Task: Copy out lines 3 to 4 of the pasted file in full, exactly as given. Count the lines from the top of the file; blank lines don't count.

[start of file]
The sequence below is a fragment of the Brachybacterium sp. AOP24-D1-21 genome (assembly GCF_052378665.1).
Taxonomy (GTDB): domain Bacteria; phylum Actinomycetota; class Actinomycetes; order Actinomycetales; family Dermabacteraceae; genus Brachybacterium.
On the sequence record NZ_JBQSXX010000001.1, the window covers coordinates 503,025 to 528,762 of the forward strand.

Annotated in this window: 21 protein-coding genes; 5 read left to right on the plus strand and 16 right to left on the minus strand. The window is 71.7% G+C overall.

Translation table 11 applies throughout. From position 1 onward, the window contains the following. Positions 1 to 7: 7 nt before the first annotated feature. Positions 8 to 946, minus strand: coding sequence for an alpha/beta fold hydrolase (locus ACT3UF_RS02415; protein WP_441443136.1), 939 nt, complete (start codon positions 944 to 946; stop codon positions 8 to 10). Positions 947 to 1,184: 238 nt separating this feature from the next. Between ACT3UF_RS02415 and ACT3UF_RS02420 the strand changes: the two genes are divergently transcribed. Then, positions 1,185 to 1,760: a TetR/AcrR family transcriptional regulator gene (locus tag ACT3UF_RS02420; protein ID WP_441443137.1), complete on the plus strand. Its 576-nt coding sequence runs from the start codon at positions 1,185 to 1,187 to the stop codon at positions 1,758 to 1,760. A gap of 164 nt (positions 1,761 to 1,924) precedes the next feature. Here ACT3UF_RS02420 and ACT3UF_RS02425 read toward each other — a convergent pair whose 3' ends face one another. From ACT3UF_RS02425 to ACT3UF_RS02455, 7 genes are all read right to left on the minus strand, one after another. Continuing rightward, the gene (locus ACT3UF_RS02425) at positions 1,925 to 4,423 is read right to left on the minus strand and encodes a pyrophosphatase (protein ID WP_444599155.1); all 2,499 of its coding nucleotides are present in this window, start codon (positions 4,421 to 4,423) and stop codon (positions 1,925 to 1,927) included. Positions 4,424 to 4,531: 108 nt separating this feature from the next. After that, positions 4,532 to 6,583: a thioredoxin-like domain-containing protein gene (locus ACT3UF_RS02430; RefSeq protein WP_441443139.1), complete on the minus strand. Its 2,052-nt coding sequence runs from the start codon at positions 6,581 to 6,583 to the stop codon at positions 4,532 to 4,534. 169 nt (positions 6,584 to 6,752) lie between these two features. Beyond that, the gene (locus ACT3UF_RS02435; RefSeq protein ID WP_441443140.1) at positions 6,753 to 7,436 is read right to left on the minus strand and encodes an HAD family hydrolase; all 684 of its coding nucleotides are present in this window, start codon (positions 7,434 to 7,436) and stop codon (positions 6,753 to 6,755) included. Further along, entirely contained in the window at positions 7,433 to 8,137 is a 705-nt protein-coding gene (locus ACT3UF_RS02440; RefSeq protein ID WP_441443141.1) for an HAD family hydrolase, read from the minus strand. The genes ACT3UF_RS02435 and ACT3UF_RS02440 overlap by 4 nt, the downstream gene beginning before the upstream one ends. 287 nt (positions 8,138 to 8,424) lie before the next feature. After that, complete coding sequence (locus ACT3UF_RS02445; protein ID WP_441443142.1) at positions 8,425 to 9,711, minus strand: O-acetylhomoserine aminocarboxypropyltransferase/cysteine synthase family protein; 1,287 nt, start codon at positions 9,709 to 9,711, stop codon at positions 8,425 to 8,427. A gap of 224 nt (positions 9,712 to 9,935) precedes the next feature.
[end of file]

On the sequence record NZ_JBQSXX010000001.1, the window covers coordinates 503,025 to 528,762 of the forward strand.

Annotated in this window: 21 protein-coding genes; 5 read left to right on the plus strand and 16 right to left on the minus strand. The window is 71.7% G+C overall.